Service or self-serving


Students volunteer to get service hours for college. But do those hours morally count if you are doing it for alternative reasons.

Getting into college is no easy task. Students must have good grades, extra curricular activities, letters of recommendation, and service hours to impress college admissions. But when volunteering is done, does it count morally if you are just doing it for college? 

“While the intention behind it might not be genuine, the overall outcome is that an individual or group is being supported through the effort of others, which is more beneficial rather than harmful. It’s a win-win situation,” said senior Hanson Nguyen. 

“Doing something for your benefit is considered selfish, but at least you’re doing something unlike some people that sit on their butt all day,” said freshman Michael Burns. 

“I think any volunteering is both beneficial to the person volunteering and for the charity or service they are volunteering for. While it does provide service hours for college, it is still a positive service”said junior Casey Hunt. 

“It’s true that it benefits me, but that doesn’t mean it’s not benefiting our community. Students may be doing it for college, but they are still helping so many people in the process,” said sophomore Maeli Rush. 

47 students filled out a poll showing that  83% of those students believe that even though you are volunteering for college it is still helpful to the community. But the other 17% of students disagree from a moral standpoint.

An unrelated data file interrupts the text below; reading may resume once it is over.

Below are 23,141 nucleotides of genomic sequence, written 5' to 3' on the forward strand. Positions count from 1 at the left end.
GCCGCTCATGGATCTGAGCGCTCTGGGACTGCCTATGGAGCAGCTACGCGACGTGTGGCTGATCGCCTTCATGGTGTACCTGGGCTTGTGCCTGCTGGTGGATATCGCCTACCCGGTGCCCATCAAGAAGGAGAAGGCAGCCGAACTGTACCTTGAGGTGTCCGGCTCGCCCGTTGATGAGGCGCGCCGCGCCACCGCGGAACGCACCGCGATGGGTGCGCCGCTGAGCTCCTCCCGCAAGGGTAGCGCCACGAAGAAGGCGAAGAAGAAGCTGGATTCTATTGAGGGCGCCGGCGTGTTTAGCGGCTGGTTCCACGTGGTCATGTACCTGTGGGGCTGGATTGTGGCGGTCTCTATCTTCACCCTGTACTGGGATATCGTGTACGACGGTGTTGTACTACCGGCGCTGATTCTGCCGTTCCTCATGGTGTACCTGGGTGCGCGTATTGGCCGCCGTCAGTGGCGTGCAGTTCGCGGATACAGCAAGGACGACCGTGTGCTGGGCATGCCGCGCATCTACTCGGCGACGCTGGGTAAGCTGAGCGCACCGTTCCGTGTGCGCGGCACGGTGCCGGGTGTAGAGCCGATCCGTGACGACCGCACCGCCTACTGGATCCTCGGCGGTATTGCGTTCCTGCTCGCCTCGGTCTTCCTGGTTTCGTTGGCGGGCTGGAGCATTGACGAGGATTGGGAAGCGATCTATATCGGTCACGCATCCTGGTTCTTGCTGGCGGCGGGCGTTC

“Giving an incentive to volunteer is great, and obviously the hours should count towards college, but morally I would not count them if I’m only doing them for a club or college application,” said junior Maddie Woods. 

“You aren’t really doing it for the community, but instead yourself,” said senior Minyoung Park. 

Despite a few people disagreeing, most students agree with some even saying despite the ulterior motives morally it still has an effect. 

“It may be for your own benefit, but it’s important that kids our age actually have these experiences with helping others. We can’t grow up into the world and not have a meaningful understanding of the impact we can make and the people we are always able to help” said  Senior Danielle Johnson. 

I think that it would benefit you in the long run because you would get outside experience and it gives you a preview of how jobs would look when you finally reach that stage of getting one,”  said senior Anusha Mutha.  

Despite many students’ volunteer work being done for college applications, the overall consensus is that no matter why you’re volunteering you’re still helping others, so the reasoning for volunteering does not matter.